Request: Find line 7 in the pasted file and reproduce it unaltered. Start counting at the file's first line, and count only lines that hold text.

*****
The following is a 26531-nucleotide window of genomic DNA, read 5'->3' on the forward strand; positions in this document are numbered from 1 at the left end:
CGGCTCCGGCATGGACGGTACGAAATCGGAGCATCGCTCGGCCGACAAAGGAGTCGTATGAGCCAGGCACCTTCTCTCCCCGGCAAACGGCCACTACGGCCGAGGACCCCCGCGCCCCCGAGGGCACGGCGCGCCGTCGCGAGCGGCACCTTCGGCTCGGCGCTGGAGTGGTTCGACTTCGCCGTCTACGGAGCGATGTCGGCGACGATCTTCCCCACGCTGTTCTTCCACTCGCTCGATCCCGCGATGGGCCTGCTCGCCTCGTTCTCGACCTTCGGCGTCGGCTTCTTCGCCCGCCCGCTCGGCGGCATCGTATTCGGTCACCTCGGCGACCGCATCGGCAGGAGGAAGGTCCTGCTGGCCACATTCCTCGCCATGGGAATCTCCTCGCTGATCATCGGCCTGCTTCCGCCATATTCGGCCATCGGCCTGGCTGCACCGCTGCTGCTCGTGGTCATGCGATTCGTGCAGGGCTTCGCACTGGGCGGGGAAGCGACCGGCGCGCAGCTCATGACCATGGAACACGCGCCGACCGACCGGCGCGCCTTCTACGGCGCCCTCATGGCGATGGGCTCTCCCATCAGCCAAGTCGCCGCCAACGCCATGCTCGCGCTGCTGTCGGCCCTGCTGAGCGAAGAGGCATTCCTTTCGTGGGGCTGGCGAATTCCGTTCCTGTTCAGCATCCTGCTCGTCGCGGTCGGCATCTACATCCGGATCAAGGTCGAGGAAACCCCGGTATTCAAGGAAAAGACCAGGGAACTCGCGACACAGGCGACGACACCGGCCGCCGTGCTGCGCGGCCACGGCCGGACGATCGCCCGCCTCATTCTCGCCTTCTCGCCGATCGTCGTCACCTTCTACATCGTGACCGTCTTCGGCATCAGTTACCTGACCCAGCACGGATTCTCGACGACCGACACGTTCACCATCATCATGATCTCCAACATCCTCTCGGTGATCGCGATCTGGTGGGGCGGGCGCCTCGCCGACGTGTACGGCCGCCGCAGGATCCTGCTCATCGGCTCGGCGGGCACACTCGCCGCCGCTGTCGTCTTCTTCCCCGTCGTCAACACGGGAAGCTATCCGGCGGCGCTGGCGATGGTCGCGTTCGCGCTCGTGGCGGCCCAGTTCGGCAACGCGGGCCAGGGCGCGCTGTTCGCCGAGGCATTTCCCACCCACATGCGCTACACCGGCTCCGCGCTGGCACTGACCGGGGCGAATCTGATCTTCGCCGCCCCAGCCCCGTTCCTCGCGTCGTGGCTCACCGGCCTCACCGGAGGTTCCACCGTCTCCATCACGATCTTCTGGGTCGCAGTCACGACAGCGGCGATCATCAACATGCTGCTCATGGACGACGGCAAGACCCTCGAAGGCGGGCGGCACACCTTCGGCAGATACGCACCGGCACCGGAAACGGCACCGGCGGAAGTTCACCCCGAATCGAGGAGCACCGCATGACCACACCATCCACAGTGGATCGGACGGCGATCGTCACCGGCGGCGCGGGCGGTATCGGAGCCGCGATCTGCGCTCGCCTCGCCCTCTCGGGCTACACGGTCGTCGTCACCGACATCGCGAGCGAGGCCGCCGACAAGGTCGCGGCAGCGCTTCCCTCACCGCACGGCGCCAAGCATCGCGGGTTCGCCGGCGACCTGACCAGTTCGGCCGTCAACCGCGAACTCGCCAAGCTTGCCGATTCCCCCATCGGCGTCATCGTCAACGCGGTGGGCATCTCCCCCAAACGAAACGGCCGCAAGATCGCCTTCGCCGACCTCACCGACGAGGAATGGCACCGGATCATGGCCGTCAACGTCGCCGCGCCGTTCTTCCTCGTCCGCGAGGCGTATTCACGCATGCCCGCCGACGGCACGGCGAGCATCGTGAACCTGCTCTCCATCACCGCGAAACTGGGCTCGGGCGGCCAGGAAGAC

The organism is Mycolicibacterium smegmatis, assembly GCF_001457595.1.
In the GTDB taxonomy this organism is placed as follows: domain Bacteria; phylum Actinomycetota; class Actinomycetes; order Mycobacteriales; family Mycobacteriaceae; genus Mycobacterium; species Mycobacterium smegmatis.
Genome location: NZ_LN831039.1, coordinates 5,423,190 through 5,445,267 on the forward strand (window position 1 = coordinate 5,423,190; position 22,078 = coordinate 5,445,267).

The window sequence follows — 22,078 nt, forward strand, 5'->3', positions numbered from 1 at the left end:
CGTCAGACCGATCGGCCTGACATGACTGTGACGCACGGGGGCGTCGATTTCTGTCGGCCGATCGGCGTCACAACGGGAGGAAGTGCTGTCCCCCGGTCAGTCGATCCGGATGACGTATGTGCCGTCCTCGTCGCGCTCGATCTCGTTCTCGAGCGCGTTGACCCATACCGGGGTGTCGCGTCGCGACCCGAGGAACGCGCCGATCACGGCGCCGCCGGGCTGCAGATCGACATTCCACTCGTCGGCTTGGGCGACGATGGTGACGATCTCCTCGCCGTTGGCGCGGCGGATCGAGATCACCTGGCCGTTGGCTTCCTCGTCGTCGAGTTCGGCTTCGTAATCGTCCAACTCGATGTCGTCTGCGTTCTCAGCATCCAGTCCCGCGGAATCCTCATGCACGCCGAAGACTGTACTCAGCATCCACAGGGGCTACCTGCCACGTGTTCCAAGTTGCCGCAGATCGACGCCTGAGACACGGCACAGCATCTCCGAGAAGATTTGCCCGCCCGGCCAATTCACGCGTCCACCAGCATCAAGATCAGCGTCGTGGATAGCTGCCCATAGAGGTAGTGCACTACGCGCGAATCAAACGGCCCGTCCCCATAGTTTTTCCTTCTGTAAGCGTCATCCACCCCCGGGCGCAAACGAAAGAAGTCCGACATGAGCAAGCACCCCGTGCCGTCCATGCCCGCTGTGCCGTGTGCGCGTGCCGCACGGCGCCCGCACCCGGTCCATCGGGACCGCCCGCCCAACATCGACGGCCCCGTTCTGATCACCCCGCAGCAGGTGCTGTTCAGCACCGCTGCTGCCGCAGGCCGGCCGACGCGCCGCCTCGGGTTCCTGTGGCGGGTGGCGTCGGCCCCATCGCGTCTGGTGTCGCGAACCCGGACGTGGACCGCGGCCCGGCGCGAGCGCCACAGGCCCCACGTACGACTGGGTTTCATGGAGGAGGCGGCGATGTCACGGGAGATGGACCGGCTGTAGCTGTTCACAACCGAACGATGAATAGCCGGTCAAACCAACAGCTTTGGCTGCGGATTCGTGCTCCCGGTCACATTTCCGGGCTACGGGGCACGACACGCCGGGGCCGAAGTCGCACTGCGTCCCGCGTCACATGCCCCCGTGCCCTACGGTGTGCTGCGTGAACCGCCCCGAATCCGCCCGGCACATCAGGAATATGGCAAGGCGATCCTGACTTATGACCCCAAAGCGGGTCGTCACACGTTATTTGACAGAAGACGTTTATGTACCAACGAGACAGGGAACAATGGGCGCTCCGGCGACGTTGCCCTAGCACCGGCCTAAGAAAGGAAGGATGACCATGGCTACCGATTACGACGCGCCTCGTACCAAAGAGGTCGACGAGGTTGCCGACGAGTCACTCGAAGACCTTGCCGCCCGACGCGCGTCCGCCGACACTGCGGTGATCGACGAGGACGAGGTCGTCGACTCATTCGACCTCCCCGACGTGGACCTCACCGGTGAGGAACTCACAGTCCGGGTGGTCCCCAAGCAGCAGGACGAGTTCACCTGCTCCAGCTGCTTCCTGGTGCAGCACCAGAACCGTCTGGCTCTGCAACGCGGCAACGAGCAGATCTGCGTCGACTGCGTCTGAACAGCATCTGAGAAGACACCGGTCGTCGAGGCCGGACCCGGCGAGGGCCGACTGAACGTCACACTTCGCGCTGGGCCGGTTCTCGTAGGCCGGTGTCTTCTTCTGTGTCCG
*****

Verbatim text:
CGTCAGACCGATCGGCCTGACATGACTGTGACGCACGGGGGCGTCGATTTCTGTCGGCCGATCGGCGTCACAACGGGAGGAAGTGCTGTCCCCCGGTCAGTCGATCCGGATGACGTATGTGCCGTCCTCGTCGCGCTCGATCTCGTTCTCGAGCGCGTTGACCCATACCGGGGTGTCGCGTCGCGACCCGAGGAACGCGCCGATCACGGCGCCGCCGGGCTGCAGATCGACATTCCACTCGTCGGCTTGGGCGACGATGGTGACGATCTCCTCGCCGTTGGCGCGGCGGATCGAGATCACCTGGCCGTTGGCTTCCTCGTCGTCGAGTTCGGCTTCGTAATCGTCCAACTCGATGTCGTCTGCGTTCTCAGCATCCAGTCCCGCGGAATCCTCATGCACGCCGAAGACTGTACTCAGCATCCACAGGGGCTACCTGCCACGTGTTCCAAGTTGCCGCAGATCGACGCCTGAGACACGGCACAGCATCTCCGAGAAGATTTGCCCGCCCGGCCAATTCACGCGTCCACCAGCATCAAGATCAGCGTCGTGGATAGCTGCCCATAGAGGTAGTGCACTACGCGCGAATCAAACGGCCCGTCCCCATAGTTTTTCCTTCTGTAAGCGTCATCCACCCCCGGGCGCAAACGAAAGAAGTCCGACATGAGCAAGCACCCCGTGCCGTCCATGCCCGCTGTGCCGTGTGCGCGTGCCGCACGGCGCCCGCACCCGGTCCATCGGGACCGCCCGCCCAACATCGACGGCCCCGTTCTGATCACCCCGCAGCAGGTGCTGTTCAGCACCGCTGCTGCCGCAGGCCGGCCGACGCGCCGCCTCGGGTTCCTGTGGCGGGTGGCGTCGGCCCCATCGCGTCTGGTGTCGCGAACCCGGACGTGGACCGCGGCCCGGCGCGAGCGCCACAGGCCCCACGTACGACTGGGTTTCATGGAGGAGGCGGCGATGTCACGGGAGATGGACCGGCTGTAGCTGTTCACAACCGAACGATGAATAGCCGGTCAAACCAACAGCTTTGGCTGCGGATTCGTGCTCCCGGTCACATTTCCGGGCTACGGGGCACGACACGCCGGGGCCGAAGTCGCACTGCGTCCCGCGTCACATGCCCCCGTGCCCTACGGTGTGCTGCGTGAACCGCCCCGAATCCGCCCGGCACATCAGGAATATGGCAAGGCGATCCTGACTTATGACCCCAAAGCGGGTCGTCACACGTTATTTGACAGAAGACGTTTATGTACCAACGAGACAGGGAACAATGGGCGCTCCGGCGACGTTGCCCTAGCACCGGCCTAAGAAAGGAAGGATGACCATGGCTACCGATTACGACGCGCCTCGTACCAAAGAGGTCGACGAGGTTGCCGACGAGTCACTCGAAGACCTTGCCGCCCGACGCGCGTCCGCCGACACTGCGGTGATCGACGAGGACGAGGTCGTCGACTCATTCGACCTCCCCGACGTGGACCTCACCGGTGAGGAACTCACAGTCCGGGTGGTCCCCAAGCAGCAGGACGAGTTCACCTGCTCCAGCTGCTTCCTGGTGCAGCACCAGAACCGTCTGGCTCTGCAACGCGGCAACGAGCAGATCTGCGTCGACTGCGTCTGAACAGCATCTGAGAAGACACCGGTCGTCGAGGCCGGACCCGGCGAGGGCCGACTGAACGTCACACTTCGCGCTGGGCCGGTTCTCGTAGGCCGGTGTCTTCTTCTGTGTCCG